FiringSquad: Recently you announced plans for a new expansion for the game. Is it a hard process to decide what to put into a new content update with a game like this?
Nathan Richardsson: Yes, it never ceases to surprise us how heated we get internally about what to do next. It’s a mix of evolution and revolution. We’re big on evolution since we believe EVE was quite of a big bite to handle already in the beginning and we need to evolve the individual mechanics, improve other systems, optimize others and simply fix bugs.
This iterative process is based largely on our crazy future views of how EVE should be and a lot on player feedback. We then want to do some revolutionary stuff to the EVE universe and then evolution comes and bites us in the ass, reminding us that it’s not cool to always throw new stuff in, the current game needs to be constantly maintained and evolved. In the end, we’re never happy and I guess this is part of what is fuelling our continued passion for EVE.
FiringSquad: What do you think are some of the more important aspects of the new Kali expansion?
Nathan Richardsson: The new Contract system is probably the most important aspect, although that won’t become apparent until it’s in and being used. It allows corporations (our version of guilds) to better manage themselves 24/7. This is quite important since corporations in EVE have a very high ratio of shared resources and assets which need to be managed and goals need to be created for the members. With the Contract system, you’re really creating “missions” for your members, not requiring any more the persons which have sufficient rights to access resources or the leaders which tell you what to do to be online all hours of the day.
The flagship however is Factional Warfare, where we’re opening up the large NPC factions and empires for players to fight their wars for them in PvP. Up till now, the future of the NPC controlled universe and surrounding areas have been up to us to decide, but with this we hope to give more power to the players, releasing more control of the universe to the players. At the same time, this will hopefully act as an introduction to Alliance PvP for a large part of our PvE playerbase or more casual PvP playerbase.
In addition to this, more organizational tools for combat, better situational awareness and integrated voice communications which has become a necessity for fleet battles. We’re also expanding our Research & Development, extending our mini-professions such as Hacking and adding shipwreck Salvaging, Combat Boosters and new Ship Upgrades (we call it “Pimpin” inhouse, searching for a better name :)). That and a lot of other improvements, fixes, 8 new ships and of course 8 new regions of deep space opening up!
Nathan Richardsson: Well, our engine is already 3 years old and back then, people were quite impressed with the look and feel of EVE. Now we felt it was time to take it up a notch again, start utilizing some of the advances and added hardware acceleration features on graphics card. We’re remodelling all of our ships in millions of triangles, which we use to create normal mapped versions, then utilizing soft self-shadowing, per-pixel lighting and HDR.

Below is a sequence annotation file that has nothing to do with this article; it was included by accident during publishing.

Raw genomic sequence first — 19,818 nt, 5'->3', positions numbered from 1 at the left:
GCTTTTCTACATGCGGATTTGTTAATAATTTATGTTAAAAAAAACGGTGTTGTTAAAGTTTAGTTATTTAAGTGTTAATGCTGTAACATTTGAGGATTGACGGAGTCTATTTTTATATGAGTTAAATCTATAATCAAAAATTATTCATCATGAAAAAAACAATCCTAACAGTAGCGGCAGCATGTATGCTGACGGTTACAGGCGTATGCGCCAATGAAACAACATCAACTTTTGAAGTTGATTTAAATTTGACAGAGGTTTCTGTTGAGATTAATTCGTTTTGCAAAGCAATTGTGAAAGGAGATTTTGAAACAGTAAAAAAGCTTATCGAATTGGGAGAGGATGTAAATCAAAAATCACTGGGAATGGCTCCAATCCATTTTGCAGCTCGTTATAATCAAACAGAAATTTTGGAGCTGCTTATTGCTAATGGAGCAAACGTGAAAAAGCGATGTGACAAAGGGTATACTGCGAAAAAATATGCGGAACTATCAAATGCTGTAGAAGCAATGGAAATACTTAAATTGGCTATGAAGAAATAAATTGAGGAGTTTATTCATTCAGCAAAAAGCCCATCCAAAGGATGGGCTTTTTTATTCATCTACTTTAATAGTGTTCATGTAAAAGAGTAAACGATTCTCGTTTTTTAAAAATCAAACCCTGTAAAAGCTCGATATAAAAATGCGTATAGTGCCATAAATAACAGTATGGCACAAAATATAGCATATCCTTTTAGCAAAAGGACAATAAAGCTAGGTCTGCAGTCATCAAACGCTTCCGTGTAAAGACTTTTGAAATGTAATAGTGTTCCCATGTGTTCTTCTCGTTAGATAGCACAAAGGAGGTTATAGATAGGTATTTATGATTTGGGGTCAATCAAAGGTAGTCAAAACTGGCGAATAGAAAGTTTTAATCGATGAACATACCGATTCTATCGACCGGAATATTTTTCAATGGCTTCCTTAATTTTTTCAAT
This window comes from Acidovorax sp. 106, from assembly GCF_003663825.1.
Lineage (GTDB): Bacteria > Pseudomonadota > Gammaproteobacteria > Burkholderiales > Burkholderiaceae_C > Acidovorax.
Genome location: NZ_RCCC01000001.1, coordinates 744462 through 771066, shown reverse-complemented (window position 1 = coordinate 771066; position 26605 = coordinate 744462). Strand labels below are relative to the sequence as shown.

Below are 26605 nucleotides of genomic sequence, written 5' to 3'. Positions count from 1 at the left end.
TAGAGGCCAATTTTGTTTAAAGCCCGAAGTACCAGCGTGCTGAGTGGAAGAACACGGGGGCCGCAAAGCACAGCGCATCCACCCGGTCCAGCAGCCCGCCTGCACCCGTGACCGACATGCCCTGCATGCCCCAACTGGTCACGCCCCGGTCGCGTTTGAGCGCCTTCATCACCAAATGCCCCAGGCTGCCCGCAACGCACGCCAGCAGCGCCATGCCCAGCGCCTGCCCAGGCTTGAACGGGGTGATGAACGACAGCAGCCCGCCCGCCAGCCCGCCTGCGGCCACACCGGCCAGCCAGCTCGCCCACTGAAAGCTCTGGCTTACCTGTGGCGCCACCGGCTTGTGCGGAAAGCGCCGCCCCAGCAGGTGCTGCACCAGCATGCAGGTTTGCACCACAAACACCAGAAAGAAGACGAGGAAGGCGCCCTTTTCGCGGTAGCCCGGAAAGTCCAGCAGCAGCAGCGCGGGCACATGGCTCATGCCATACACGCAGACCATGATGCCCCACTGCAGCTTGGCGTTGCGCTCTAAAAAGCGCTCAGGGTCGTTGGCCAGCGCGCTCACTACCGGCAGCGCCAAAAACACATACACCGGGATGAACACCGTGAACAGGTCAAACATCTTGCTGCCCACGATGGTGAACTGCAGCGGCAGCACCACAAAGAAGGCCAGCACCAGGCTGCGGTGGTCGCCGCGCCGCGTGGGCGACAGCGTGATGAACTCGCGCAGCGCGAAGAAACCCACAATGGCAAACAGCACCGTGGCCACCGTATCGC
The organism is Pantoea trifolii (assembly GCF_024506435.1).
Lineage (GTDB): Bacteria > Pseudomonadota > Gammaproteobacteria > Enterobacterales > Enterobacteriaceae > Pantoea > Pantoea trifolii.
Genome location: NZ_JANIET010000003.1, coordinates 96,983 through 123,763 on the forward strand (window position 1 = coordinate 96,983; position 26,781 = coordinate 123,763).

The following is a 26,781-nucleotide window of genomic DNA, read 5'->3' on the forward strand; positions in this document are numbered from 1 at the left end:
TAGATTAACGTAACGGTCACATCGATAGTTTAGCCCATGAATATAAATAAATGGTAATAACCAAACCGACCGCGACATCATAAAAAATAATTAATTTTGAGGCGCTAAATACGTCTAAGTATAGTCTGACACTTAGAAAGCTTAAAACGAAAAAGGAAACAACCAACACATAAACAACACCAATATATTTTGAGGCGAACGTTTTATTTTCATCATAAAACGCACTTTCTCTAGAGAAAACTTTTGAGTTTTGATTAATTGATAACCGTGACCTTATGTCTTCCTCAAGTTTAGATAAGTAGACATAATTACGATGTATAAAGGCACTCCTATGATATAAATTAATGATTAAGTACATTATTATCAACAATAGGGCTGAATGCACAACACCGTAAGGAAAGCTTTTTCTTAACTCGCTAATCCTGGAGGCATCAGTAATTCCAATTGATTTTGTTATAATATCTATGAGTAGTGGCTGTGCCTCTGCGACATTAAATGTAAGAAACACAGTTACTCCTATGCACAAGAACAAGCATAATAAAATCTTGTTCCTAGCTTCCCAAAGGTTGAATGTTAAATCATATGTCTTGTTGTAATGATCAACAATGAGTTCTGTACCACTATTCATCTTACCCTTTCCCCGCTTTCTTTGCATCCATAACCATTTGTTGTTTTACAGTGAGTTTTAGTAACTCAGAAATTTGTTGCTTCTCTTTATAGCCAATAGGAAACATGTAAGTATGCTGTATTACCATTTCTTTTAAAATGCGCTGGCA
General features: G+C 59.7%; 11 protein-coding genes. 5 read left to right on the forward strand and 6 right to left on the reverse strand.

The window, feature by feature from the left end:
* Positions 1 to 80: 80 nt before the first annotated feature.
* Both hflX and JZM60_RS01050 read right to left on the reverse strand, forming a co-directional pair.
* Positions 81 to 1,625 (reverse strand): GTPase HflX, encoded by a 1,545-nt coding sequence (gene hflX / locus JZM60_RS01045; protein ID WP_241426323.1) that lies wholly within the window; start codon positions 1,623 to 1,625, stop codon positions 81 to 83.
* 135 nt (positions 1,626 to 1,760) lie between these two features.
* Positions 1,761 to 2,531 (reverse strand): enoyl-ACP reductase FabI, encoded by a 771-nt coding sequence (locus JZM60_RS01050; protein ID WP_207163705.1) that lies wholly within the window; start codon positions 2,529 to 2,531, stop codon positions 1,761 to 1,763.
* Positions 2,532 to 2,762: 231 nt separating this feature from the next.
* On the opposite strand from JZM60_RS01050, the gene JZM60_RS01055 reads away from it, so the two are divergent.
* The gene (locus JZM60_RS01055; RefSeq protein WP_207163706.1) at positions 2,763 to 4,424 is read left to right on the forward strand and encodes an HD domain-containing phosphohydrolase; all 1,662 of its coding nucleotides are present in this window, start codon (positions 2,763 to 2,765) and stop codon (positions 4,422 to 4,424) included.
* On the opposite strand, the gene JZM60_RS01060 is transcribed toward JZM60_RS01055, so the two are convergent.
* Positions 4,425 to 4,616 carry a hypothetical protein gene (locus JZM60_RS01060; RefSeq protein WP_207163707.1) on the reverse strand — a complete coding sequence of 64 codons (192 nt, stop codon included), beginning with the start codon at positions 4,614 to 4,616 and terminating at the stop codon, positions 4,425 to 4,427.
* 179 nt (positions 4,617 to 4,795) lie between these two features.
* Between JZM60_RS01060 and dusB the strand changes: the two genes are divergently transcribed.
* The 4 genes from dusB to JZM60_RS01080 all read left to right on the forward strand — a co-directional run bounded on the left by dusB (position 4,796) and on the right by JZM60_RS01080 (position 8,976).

FiringSquad: CCP also announced plans for a DirectX10 version of EVE Online. What can you tell us about this version in terms of graphical features and whether or not it will have the same content as the current version of the game?
Nathan Richardsson: We call it EVE Vista since it’s mainly for that operating system at the moment. The content and gameplay will be exactly the same as with the current client, playing on the same servers in the same EVE universe. The only difference is that it will be utilizing the new features and optimizations of DirectX10 and then leveraging the programmable shader pipeline. For short, it’ll be more spiffy when showing the new uber ships! :)
FiringSquad: Looking into the future does CCP Games plan to work solely on EVE Online or are there any plans for other games outside of the EVE universe?
Nathan Richardsson: We are a game developer and we certainly plan on remaining a game developer :)
However, we are so busy with EVE and there is still a lot we need to do there until we’re satisfied, that we’re only on the concept stage with anything else. You know, the “we’d love to do something like this” kind of thing. As long as there are players playing EVE, we’ll be there evolving it, but we also have plans for world domination, like all respectable game developers have (right?) so there will be other titles.
Whether they’ll be using the EVE universe as setting remains to be seen, but rest assured, there is nothing like “EVE II” coming out. There is only one true, constantly evolving, EVE. Ok, don’t quote me on that in 40 years though …
FiringSquad: Finally is there anything else you wish to say about EVE Online and CCP's plans for the future?
Nathan Richardsson: I did mention world domination, right? Right. Other than that, if you decide to try out EVE, joining a player run corporation is the best way to get into the EVE universe, they help you starting out and get you over the pretty steep learning curve.
|© Copyright 2003 FS Media, Inc.|